The garamut was collected from the village of Kayan (Kaian) near the mouth of the Ramu River which is a center of slit gong drum manufacture. From there slit gongs are traded to neighboring areas. The openwork beneath the human figure on the end lug represents an upside down animal, possibly a possum. The incised designs on the side were interpreted as animals or parts of animals. (On a similar drum collected by Peter Hallinan, the designs were said to represent human faces.)
Garamuts are kept in ceremonial houses and only men are allowed to play them. They are used for music during ceremonies and for signaling. (Sometimes when we come into a village unannounced, an old man will go and beat on the garamut to signal the people to come in from their gardens if they have artifacts to sell. The deep, resonating voice of the slit gong drum carries for miles along the river and hills.)
Garamuts are considered to have a spirit and they have names. They are powerful like masks and figures. They can kill people or make them sick. A garamut may take on other forms and walk at night. Garamuts are used in initiation ceremonies.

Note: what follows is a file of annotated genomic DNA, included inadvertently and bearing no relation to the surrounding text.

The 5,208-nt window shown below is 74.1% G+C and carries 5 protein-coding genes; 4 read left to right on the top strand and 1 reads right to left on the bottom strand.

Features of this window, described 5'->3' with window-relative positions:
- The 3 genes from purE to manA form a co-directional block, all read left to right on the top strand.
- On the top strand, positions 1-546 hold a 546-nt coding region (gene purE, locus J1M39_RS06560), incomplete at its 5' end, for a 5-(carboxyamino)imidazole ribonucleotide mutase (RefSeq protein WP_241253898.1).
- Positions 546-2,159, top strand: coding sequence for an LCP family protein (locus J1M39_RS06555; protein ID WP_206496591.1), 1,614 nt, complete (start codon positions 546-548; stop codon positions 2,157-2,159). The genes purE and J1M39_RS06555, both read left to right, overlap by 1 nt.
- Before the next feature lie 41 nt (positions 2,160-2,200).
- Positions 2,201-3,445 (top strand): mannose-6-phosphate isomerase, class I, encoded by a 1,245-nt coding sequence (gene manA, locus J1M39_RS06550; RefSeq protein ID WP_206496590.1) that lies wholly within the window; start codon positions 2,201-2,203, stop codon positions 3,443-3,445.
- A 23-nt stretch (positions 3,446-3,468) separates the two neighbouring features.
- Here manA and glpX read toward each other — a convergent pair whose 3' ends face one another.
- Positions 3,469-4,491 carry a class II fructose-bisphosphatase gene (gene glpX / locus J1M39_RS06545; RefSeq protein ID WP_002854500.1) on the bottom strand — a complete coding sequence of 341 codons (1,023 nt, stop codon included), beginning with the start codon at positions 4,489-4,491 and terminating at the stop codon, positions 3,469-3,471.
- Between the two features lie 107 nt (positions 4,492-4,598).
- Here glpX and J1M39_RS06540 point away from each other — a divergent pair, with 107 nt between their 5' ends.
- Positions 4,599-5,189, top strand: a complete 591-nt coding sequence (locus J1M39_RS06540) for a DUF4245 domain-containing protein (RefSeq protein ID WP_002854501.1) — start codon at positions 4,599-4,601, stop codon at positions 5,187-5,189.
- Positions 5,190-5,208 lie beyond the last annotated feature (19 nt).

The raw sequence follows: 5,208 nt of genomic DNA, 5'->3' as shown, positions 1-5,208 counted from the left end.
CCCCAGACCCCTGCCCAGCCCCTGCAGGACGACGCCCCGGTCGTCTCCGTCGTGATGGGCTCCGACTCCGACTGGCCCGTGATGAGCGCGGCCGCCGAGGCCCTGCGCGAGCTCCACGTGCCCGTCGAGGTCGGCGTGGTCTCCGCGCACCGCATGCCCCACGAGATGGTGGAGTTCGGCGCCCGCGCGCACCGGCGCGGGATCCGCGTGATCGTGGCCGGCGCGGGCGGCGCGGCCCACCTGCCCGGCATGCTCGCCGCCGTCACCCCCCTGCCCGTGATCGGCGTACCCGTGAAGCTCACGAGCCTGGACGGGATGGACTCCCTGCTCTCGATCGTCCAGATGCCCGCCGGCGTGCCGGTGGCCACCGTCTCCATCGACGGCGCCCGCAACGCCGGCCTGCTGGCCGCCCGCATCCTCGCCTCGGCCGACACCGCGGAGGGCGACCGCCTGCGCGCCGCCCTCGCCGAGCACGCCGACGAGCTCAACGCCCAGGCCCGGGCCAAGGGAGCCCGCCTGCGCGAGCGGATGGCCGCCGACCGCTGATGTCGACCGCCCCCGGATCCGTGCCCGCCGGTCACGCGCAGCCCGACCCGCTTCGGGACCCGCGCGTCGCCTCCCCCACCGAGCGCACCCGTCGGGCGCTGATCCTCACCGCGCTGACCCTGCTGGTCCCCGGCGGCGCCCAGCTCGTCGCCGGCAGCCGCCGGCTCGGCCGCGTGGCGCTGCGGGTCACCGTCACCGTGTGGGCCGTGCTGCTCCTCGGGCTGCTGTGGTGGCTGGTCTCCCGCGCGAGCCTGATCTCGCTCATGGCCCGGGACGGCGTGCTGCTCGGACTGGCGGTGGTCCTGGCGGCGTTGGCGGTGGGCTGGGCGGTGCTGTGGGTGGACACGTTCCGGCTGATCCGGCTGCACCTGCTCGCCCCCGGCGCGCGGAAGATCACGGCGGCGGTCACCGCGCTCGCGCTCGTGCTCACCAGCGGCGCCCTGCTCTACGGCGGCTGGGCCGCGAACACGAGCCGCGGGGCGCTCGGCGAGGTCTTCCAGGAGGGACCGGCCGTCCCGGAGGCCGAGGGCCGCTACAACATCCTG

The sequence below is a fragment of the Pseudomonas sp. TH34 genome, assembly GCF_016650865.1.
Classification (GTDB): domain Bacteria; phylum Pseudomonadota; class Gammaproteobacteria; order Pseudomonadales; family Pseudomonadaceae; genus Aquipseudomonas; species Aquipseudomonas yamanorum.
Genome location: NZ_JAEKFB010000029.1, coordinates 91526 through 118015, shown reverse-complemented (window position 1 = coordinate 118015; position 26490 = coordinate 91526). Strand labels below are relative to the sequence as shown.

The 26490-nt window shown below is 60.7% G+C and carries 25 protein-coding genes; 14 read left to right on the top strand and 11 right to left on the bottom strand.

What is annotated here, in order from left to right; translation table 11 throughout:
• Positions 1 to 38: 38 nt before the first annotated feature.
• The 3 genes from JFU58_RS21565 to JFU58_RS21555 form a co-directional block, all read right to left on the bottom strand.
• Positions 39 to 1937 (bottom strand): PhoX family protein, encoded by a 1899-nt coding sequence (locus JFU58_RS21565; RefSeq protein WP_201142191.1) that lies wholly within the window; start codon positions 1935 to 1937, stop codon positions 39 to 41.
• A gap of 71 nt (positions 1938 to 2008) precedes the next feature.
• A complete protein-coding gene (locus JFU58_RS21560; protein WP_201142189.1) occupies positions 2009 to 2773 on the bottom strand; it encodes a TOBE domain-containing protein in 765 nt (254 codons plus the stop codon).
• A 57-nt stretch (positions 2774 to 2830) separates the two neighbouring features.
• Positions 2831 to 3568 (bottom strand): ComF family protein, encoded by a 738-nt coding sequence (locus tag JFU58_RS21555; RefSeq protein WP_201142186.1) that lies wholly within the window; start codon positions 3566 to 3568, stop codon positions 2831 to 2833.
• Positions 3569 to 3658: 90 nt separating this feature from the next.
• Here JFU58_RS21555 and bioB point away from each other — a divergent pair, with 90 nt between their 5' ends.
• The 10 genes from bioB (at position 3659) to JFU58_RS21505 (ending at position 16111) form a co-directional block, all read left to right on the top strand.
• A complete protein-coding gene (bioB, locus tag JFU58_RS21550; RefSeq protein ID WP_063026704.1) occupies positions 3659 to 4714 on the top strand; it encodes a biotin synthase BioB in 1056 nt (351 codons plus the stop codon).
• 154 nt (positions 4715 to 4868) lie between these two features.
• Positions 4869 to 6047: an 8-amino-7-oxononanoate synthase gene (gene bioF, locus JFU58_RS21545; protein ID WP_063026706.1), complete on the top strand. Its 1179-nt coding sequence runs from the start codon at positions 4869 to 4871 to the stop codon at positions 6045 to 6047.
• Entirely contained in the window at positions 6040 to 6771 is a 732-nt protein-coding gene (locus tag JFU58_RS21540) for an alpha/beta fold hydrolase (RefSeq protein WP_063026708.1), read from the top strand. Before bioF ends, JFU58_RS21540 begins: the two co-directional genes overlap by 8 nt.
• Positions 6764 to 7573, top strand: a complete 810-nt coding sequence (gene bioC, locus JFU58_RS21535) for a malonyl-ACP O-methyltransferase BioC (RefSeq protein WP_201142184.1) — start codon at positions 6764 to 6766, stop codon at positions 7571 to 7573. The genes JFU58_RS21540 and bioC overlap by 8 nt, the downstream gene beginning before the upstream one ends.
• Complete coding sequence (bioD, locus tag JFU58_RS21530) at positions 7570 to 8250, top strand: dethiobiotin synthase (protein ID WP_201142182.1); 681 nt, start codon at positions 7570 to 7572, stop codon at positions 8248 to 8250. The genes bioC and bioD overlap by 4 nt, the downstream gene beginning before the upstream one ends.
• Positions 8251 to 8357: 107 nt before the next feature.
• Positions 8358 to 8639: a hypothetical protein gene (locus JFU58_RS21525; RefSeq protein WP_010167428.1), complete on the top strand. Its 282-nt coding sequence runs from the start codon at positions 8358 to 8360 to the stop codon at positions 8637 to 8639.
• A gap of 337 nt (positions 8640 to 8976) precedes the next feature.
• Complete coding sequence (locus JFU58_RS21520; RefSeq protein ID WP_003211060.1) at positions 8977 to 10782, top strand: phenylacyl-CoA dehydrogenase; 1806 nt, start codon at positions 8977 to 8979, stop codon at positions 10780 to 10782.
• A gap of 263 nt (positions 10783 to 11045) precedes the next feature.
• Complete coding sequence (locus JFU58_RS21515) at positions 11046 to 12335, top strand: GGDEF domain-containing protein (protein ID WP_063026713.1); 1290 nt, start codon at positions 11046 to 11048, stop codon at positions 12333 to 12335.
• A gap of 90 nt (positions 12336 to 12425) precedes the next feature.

Figure 3: Detail of the end lug of the Damar drum showing ancestor/clan figure, possibly a possum underneath and a small bird on the right.
Next: Middle Ramu River Carvings
Figure 4: Detail of lug from another slit gong drum. This type of figure is typical of the Lower Ramu River and is often used to decorate canoe prows. It may represent a half-human/half-sea eagle ancestor from this area. The Wokam Village and Keram River figures with similar elongated, beak-like noses from the Middle Ramu may also represent a similar ancestor spirit who is part human and part eagle.
Diary entry, 1986: Lower Ramu Masks
When not in use, the masks are the responsibility of the village Big Men. Ron was allowed to look at one group of masks which was stored in a small shelf high up in the peak of the Haus Tambaran. In another village, all the Big Men were away and the masks were left in the keeping of young initiates. They were quite serious, but also excited to have this responsibility. We were taken along a narrow track to a small bush house beyond the village gardens. The masks were on a similar shelf, but at eye level as we parted the hanging thatch.